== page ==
Sacrifices can only be acceptable to God through Christ, who is our Mediator. For our sacrifices and offerings can never be acceptable to God due to our radically inability (total depravity) in and of ourselves. Christ was the High Priest who was the only one able to offer a sacrifice that was perfectly acceptable God – once for all – the sacrifice of Jesus himself on the cross in our place for our sins. Spiritual sacrifices entail God-honoring works done because of Christ under the direction of the Holy Spirit and the guidance of the Word of God. While the Levitical sacrifices of the Old Testament cultus is certainly no longer necessary, Peter’s call to “spiritual sacrifices” entail sacrifices offered by virtue of the work of the Holy Spirit.
Such spiritual sacrifices generally include offering the strength of one’s body to God (Rom 12:1, 2); praising God (Heb 13:15; 1 Pet 2:9); doing good (Heb 13:16); sharing one’s resources (Heb 13:16); bringing people to Christ (Rom 15:16); sacrificing one’s desires for the good of others (Eph 5:2); as well as praying (Rev 8:3). Specifically, Peter affirms to us in 2:9 that the purpose of this new people of God is to proclaim his praises and wonders. All these things considered, Peter spoke generally and comprehensively of all that the believers do by the power of the Holy Spirit.
The concept of royal or kingly priesthood from 1 Peter 2:9 finds its root in Exodus 19:6. Israel temporarily forfeited this privilege because of its apostasy and because its wicked leaders executed the Messiah. At the present time, the church is a royal priesthood united with the royal priest, Jesus Christ. A royal priesthood is not only a priesthood that belongs to and serves the king, but is also a priesthood that exercises rulership and kingly reign. This will ultimately be fulfilled in Christ’s future kingdom (1 Cor 6:1-4; Rev 5:10; 20:6). Both Israel as a whole and the church of Jesus Christ are identified as a “royal priesthood” (cf. Rev 1:6) – a priesthood that is corporate in nature yet with individuals who serve priestly functions.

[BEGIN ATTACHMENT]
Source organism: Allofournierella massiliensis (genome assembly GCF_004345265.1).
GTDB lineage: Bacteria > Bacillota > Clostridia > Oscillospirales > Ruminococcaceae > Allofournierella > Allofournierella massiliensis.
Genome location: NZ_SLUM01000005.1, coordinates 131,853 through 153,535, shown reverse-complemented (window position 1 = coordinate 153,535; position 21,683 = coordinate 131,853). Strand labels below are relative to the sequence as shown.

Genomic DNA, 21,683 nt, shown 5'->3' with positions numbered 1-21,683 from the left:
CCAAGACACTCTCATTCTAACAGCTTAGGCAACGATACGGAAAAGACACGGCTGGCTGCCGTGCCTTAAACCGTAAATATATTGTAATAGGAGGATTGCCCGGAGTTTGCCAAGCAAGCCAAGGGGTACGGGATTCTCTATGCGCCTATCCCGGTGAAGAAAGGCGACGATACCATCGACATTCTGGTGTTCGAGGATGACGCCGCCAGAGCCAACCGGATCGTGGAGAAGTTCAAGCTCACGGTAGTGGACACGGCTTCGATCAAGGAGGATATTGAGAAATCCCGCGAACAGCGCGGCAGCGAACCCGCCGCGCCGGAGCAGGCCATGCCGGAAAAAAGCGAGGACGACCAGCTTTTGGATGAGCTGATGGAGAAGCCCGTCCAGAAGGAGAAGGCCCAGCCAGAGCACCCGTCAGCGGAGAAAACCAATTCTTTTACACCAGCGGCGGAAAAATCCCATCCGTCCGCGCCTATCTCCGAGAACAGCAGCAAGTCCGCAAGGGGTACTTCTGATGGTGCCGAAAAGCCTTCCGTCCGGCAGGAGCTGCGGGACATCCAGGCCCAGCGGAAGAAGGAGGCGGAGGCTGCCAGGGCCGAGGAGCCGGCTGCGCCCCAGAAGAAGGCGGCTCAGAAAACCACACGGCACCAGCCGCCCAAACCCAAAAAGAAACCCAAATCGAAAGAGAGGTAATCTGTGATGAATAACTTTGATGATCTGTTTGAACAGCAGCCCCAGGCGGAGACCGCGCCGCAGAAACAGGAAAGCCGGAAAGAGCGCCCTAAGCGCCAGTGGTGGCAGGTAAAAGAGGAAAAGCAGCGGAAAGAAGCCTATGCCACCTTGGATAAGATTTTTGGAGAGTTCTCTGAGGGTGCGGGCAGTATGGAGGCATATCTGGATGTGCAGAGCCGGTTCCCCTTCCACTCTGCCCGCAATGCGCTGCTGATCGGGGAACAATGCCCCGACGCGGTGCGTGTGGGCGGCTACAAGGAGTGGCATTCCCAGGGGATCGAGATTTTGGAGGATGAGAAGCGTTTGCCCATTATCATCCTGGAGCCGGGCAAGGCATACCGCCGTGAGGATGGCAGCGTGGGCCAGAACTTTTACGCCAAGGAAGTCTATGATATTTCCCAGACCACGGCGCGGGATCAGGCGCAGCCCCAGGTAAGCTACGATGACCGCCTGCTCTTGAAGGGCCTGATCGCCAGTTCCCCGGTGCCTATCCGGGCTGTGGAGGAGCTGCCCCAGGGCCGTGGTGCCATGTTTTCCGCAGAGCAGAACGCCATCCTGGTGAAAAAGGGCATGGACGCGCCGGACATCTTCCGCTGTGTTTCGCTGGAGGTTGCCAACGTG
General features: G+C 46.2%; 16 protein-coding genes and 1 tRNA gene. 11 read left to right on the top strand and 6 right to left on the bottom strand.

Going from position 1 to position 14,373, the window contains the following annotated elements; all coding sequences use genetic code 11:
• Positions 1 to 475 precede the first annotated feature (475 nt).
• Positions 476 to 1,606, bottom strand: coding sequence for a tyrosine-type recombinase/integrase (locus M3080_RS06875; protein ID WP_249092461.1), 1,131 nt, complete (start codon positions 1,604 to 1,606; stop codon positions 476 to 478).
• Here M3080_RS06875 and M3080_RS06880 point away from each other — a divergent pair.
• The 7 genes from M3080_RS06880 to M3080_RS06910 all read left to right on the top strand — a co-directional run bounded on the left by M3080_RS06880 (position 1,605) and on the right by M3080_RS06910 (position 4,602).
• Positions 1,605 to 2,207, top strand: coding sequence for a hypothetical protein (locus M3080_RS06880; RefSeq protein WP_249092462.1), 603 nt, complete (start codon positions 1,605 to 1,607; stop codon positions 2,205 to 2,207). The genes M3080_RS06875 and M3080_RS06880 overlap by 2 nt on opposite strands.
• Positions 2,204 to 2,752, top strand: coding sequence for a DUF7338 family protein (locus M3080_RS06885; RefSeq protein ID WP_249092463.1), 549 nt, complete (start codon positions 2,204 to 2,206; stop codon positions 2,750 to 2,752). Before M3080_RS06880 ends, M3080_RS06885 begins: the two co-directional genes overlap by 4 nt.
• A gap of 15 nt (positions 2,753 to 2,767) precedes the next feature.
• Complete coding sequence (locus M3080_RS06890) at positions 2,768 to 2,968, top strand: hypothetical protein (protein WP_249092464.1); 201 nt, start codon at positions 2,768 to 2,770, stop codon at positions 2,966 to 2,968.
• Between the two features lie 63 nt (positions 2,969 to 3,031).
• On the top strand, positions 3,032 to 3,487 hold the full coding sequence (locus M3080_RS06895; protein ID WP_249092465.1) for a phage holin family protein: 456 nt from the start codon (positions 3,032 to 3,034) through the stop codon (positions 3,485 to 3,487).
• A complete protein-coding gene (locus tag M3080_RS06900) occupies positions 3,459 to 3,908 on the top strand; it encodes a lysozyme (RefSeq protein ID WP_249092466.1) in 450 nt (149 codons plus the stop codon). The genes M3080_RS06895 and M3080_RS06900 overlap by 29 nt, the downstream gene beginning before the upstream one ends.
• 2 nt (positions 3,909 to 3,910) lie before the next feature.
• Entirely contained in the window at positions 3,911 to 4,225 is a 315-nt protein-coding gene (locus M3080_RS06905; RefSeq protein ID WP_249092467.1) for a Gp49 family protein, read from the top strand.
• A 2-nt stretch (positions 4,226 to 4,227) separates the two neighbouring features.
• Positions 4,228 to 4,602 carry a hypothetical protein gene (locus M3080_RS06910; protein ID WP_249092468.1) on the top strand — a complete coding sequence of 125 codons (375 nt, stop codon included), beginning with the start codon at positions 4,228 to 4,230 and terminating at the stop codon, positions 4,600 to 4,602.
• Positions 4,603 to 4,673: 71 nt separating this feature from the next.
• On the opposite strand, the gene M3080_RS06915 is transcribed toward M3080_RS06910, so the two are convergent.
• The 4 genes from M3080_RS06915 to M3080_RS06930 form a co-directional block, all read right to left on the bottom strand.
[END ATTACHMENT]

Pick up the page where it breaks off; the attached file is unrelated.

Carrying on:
The reference here in 2:9 harkens back to the offering of spiritual sacrifices in 2:4. Peter commends that this royal priesthood is to proclaim – that is, to tell forth, to tell something not otherwise known – namely, the praises (Isa 43:7), excellencies, virtues and eminent qualities of Jesus Christ who has redeemed, ransomed and delivered us from darkness into his marvelous light (cf. Acts 26:18; Eph 5:8; Col 1:13). This is certainly a description of the Petrine audience’s conversion, utilizing language from Genesis 1:3-5. What did the Son of God do, except the greatest and most excellent and praiseworthy thing ever accomplished by a man: he called us out of darkness into his marvelous light; he redeemed us from being enslaved to our flesh, to its sinful desires and temptations, and through his atoning sacrifice on the cross Jesus has thus freed us from that very darkness and brought us into the light of righteousness (2 Cor 4:6). Having said this, we must understand the calling of God that effects conversion as effectual (effectual calling) – the Word of God that creates light is the very Word that effectively creates faith. Since the phrase “as you come to him” can be seen as conversion, so also we see God’s work in the past in calling (“called”) his people as effective – for those whom God calls he also justifies. (Rom 8:30).